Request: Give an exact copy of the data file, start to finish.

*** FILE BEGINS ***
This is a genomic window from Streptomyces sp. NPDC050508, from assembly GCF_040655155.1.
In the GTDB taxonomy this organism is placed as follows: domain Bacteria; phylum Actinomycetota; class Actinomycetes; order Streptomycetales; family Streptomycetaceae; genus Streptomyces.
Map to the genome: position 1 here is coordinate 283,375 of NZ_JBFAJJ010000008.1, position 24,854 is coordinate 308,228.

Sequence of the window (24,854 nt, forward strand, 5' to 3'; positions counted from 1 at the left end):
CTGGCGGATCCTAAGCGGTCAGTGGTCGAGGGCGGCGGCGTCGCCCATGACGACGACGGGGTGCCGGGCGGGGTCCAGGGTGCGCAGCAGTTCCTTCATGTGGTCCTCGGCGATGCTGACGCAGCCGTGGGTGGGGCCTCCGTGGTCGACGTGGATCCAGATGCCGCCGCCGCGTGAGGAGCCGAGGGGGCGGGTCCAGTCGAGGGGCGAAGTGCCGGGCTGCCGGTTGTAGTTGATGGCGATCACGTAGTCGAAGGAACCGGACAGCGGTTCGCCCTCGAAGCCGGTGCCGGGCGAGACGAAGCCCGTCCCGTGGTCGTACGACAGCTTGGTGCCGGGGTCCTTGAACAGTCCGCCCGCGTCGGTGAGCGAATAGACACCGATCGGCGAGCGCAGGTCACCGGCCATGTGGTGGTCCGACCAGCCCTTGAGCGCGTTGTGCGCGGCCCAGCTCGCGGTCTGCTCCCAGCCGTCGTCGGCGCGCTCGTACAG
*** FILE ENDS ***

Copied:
This is a genomic window from Streptomyces sp. NPDC050508, from assembly GCF_040655155.1.
In the GTDB taxonomy this organism is placed as follows: domain Bacteria; phylum Actinomycetota; class Actinomycetes; order Streptomycetales; family Streptomycetaceae; genus Streptomyces.
Map to the genome: position 1 here is coordinate 283,375 of NZ_JBFAJJ010000008.1, position 24,854 is coordinate 308,228.

Sequence of the window (24,854 nt, forward strand, 5' to 3'; positions counted from 1 at the left end):
CTGGCGGATCCTAAGCGGTCAGTGGTCGAGGGCGGCGGCGTCGCCCATGACGACGACGGGGTGCCGGGCGGGGTCCAGGGTGCGCAGCAGTTCCTTCATGTGGTCCTCGGCGATGCTGACGCAGCCGTGGGTGGGGCCTCCGTGGTCGACGTGGATCCAGATGCCGCCGCCGCGTGAGGAGCCGAGGGGGCGGGTCCAGTCGAGGGGCGAAGTGCCGGGCTGCCGGTTGTAGTTGATGGCGATCACGTAGTCGAAGGAACCGGACAGCGGTTCGCCCTCGAAGCCGGTGCCGGGCGAGACGAAGCCCGTCCCGTGGTCGTACGACAGCTTGGTGCCGGGGTCCTTGAACAGTCCGCCCGCGTCGGTGAGCGAATAGACACCGATCGGCGAGCGCAGGTCACCGGCCATGTGGTGGTCCGACCAGCCCTTGAGCGCGTTGTGCGCGGCCCAGCTCGCGGTCTGCTCCCAGCCGTCGTCGGCGCGCTCGTACAG